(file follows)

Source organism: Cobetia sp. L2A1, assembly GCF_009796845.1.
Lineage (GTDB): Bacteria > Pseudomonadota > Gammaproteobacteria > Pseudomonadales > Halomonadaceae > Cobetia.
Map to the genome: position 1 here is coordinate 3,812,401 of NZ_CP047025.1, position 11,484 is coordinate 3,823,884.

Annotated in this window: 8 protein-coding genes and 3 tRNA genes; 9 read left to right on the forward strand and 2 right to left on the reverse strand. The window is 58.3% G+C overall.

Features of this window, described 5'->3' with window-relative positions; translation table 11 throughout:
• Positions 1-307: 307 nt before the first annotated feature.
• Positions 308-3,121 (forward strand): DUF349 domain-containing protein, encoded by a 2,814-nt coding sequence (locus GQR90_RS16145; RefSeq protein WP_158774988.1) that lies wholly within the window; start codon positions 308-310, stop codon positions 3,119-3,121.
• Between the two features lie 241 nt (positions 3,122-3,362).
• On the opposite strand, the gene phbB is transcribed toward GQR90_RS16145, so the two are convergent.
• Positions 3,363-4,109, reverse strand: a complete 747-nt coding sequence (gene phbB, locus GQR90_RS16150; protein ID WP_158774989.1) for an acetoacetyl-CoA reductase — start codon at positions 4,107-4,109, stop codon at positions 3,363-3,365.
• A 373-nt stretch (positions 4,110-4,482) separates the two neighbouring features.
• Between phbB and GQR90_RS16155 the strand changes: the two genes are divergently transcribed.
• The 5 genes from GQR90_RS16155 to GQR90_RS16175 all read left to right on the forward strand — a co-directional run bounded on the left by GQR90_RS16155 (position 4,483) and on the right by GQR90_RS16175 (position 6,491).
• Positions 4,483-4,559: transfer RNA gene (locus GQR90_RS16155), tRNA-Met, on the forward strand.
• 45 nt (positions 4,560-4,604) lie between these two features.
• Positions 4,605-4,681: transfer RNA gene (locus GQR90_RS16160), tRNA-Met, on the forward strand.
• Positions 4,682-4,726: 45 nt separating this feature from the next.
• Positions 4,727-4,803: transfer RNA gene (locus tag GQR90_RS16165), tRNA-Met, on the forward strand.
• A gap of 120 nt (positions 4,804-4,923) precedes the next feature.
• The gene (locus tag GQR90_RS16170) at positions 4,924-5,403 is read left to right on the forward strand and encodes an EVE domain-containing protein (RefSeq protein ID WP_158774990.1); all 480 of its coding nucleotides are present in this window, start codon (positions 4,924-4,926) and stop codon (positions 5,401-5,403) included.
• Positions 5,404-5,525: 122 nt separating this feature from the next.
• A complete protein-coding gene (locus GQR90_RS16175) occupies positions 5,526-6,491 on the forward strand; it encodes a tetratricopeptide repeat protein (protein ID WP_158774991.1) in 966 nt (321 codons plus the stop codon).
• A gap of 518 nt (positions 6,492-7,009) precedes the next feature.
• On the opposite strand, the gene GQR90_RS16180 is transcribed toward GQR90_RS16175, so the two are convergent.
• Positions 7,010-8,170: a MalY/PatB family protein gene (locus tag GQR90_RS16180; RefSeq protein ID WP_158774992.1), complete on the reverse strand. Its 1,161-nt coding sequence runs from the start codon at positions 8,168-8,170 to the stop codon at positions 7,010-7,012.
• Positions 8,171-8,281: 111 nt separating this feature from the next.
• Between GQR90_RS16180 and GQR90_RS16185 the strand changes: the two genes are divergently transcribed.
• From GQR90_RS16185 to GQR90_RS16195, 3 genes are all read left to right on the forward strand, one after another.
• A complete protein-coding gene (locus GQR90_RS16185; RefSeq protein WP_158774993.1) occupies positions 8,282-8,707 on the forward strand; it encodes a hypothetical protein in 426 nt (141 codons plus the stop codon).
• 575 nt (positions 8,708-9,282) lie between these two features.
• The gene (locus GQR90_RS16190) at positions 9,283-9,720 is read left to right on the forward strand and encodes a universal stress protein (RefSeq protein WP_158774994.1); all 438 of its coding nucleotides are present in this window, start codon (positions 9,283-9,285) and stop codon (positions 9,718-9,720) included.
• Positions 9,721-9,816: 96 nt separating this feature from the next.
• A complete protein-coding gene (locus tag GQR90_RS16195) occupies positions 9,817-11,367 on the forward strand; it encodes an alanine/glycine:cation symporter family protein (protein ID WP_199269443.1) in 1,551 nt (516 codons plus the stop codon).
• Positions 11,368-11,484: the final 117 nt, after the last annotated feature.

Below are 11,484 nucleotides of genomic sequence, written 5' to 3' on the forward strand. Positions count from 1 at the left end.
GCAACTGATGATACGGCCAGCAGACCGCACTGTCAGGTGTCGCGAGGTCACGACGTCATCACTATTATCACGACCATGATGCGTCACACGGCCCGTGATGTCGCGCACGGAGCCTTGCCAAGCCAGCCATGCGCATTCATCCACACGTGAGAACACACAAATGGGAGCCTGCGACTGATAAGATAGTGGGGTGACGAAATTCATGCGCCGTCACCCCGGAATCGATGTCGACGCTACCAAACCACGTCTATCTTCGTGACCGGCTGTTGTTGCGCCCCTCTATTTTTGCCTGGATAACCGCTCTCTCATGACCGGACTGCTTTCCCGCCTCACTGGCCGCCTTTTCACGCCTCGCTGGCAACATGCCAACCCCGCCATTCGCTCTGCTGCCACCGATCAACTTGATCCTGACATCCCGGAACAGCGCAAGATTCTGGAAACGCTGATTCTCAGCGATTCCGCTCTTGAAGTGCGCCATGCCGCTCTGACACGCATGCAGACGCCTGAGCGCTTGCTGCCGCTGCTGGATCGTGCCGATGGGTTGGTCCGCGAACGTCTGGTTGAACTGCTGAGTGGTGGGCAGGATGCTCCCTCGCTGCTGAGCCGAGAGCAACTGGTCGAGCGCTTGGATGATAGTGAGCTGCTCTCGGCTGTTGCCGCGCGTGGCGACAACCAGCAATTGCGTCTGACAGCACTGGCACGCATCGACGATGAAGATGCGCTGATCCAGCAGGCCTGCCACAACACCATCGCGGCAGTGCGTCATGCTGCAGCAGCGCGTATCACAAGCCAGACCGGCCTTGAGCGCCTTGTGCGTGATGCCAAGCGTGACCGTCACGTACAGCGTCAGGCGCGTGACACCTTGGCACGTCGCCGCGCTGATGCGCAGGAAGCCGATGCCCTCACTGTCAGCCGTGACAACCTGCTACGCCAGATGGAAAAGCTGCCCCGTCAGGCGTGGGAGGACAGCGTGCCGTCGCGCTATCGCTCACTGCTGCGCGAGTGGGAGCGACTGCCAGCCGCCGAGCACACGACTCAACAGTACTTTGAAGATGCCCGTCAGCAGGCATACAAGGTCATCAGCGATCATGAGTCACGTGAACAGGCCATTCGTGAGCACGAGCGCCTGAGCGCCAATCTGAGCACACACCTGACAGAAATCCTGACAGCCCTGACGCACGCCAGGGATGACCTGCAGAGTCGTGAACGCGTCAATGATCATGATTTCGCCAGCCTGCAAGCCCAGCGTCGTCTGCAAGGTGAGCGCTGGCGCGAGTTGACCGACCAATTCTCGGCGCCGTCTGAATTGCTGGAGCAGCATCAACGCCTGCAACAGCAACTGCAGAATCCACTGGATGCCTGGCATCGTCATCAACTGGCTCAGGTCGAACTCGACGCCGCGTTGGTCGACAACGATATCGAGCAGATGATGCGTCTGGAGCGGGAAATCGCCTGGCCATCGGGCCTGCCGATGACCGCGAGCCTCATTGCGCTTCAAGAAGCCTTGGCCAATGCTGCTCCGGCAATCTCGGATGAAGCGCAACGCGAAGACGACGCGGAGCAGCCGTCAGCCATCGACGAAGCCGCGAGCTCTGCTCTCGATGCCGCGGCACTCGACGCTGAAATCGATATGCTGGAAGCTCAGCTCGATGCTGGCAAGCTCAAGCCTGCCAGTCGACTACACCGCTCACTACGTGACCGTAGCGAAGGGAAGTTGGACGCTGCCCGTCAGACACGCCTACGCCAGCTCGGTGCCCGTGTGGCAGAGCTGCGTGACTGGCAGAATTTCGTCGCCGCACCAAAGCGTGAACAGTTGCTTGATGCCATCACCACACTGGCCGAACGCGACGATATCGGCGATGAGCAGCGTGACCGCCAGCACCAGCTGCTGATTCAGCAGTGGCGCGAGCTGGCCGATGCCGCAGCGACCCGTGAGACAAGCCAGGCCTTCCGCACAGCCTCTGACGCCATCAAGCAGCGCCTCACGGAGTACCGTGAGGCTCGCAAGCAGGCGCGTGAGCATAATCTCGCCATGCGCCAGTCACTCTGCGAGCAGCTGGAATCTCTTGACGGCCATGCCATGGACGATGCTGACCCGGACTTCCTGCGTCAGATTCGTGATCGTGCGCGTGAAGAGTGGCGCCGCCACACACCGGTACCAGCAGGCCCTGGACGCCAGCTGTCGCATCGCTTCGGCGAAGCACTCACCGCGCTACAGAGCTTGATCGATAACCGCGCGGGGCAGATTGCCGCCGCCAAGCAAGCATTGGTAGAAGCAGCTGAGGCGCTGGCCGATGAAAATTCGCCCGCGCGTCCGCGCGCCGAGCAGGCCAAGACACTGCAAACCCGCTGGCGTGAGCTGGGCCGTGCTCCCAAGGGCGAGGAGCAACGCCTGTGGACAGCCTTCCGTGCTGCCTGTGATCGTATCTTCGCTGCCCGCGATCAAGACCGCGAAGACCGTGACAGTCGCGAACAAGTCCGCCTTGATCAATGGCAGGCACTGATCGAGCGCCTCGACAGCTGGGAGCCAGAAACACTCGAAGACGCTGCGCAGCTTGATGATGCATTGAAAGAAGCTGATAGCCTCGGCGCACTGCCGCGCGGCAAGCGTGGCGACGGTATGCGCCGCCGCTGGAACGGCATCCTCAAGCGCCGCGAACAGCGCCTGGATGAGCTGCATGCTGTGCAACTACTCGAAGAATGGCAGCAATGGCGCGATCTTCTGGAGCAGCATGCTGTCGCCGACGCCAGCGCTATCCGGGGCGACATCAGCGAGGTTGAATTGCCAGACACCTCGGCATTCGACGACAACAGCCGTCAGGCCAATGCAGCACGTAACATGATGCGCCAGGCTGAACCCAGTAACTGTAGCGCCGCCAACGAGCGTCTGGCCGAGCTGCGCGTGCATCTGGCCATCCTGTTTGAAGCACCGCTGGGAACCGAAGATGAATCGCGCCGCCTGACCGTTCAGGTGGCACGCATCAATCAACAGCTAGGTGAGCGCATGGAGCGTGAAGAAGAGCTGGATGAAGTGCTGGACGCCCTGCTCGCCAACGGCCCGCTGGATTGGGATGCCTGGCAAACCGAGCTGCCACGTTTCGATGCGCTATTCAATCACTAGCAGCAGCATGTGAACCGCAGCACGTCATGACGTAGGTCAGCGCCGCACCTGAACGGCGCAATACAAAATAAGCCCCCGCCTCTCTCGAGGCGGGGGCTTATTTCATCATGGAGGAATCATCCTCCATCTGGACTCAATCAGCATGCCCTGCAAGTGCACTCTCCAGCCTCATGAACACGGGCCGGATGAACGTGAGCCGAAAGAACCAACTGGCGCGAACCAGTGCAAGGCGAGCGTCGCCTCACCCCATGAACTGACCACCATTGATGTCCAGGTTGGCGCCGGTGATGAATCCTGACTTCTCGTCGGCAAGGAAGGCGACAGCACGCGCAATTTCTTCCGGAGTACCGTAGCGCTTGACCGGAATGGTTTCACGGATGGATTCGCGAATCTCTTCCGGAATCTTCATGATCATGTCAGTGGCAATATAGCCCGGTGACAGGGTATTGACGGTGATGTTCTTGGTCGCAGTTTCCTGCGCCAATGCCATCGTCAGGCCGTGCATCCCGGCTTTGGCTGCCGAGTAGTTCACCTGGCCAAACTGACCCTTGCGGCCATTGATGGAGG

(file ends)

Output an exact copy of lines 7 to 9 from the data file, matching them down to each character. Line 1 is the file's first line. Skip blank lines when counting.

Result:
• Positions 308-3,121 (forward strand): DUF349 domain-containing protein, encoded by a 2,814-nt coding sequence (locus GQR90_RS16145; RefSeq protein WP_158774988.1) that lies wholly within the window; start codon positions 308-310, stop codon positions 3,119-3,121.
• Between the two features lie 241 nt (positions 3,122-3,362).
• On the opposite strand, the gene phbB is transcribed toward GQR90_RS16145, so the two are convergent.